Previously published in Woman's Weekly © Karen Clarke
I could sense the tension in my
sister's house the minute I stepped inside. Sophie was standing at the sink,
washing up, eyes raw from crying.
'Is it Gemma?' I asked with as
much sympathy as I could muster, considering I knew next to nothing about
fourteen-year-old girls, other than I used to be one. My niece was 'playing up'
according to my mother, who'd been quick to express her opinion when I'd called
round to see her that morning.
'Your sister's too soft with those
children. I told her she'd pay the price,' she'd said with a typically smug
expression. I couldn't get a word in edgeways as she rattled on, obviously
relishing Sophie's predicament. In the end, I'd left without telling her the
reason for my visit.
'I suppose Mum's told you
everything. Is that why you're here?'
Sophie sounded so miserable I put
down my bag and pulled her into my arms. We weren't given to displays of
emotion, but she let me hug her briefly before stepping away.
'Mum did tell me,' I admitted,
noting the defeated set of Sophie's shoulders. 'But I was coming to see you
anyway.' I didn't say why. That would have to wait for now. 'Where are Greg and
'Greg's away on business and the
twins are at nursery.' Sophie's eyes swam with tears. 'I'm at the end of
my tether with Gemma,' she burst out. 'She's in a terrible mood and I can't get
to the bottom of it. She won't talk to me.'
'Shouldn't she be at school?'
'She refused to go in. I had
to tell them she was ill.' Her tears spilt over and I tore off a sheet of
kitchen roll and handed it over, feeling helpless and slightly afraid. I'd only
just moved back to the UK after living abroad for years and hadn't
had much to do with her family life.
If I was honest, I'd never wanted
children of my own, which was one of the reasons my relationships hasn't
lasted. After enduring a Victorian-style upbringing with older parents, I was
worried that I, unlike Sophie, might turn out like Mum and Dad. I couldn't
wait to leave home and escape the restrictions of family life, choosing to live
as far away from my parents as I could. Although I'd missed Sophie, we kept in
close contact, emailing and Skyping regularly, and I'd never been tempted to
return - until my latest relationship broke down.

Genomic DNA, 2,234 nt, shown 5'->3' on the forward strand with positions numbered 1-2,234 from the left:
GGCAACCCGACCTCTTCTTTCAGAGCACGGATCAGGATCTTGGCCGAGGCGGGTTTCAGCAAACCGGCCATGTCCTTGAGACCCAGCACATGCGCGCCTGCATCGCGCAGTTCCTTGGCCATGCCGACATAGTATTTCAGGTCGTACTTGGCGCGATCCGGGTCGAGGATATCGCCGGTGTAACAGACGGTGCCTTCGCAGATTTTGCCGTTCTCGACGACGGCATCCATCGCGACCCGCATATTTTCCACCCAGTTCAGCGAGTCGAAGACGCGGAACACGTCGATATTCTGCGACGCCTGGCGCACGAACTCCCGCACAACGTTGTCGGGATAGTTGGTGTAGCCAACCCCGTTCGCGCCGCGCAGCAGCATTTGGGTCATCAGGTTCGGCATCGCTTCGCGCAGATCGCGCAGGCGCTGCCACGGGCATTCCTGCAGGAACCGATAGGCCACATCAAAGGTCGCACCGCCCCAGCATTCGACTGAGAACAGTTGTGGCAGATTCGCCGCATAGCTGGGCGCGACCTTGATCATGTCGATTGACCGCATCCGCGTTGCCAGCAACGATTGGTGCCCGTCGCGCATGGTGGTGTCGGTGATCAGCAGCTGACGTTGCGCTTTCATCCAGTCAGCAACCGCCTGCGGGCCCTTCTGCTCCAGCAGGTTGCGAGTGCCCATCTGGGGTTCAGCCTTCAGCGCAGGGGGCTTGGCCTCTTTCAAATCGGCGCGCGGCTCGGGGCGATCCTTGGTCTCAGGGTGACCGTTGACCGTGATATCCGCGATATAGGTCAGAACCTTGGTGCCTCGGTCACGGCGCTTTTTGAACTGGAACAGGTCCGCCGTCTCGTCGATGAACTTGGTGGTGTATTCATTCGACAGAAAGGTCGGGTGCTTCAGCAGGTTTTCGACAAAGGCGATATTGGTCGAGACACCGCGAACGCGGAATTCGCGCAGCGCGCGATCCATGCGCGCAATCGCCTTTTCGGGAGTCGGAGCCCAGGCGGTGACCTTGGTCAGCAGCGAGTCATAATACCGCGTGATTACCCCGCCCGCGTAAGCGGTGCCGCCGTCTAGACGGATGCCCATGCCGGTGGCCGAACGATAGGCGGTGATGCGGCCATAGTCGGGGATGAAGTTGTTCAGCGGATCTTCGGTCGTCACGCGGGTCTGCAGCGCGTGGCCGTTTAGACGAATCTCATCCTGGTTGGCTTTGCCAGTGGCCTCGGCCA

'Perhaps you could have a word
with her,' Sophie said, blowing her nose. I blinked uncertainly. 'I know,
I know,' she rushed on. 'You're not comfortable, you don't want to interfere,
you don't know what to say. But maybe she'll talk to you.'
'Well . . .' I began, stretching
the word out, trying to think of an excuse that would let me off the hook.
'I'm scared it's boy trouble, or
she's in with a bad crowd, or taking drugs,' Sophie blurted, fresh tears
Looking at her anxious face and
seeing new lines around her eyes, I nodded.
'I'll give it a try,' I said,
squaring my shoulders. 'It can't do any harm.' Can it?
'Oh, Claire, thank you so much.'
Some of the tension drained from Sophie's face and she gave me a watery smile
as I left the kitchen.
I was ashamed of my reluctance as
I headed slowly upstairs. Sophie rarely asked me for anything, and I knew she
didn't get much support from Mum and Dad. It was time I made an effort.
Gemma's door was firmly closed and
there was no answer when I knocked. I turned the handle and pushed it open, as
nervous as if I was going for a job interview.
The room was stuffy, the floor
layered with discarded clothes and mugs. Gemma was face-down on her bed, tinny
music erupting from her earphones. When I lightly touched her arm she
looked round, revealing a mascara-stained face.
'Auntie Claire!' She pulled
off the earphones, her expression brightening, which made my heart turn over in
a way I hadn't expected. 'What are you doing here?'
'I've come to see you.' My voice
was too hearty and her expression immediately darkened.
She sat up and hugged her
knees. 'I suppose Mum sent you.'
'I would have come up anyway.' I
perched on the edge of her rumpled bed, completely out of my depth. Aged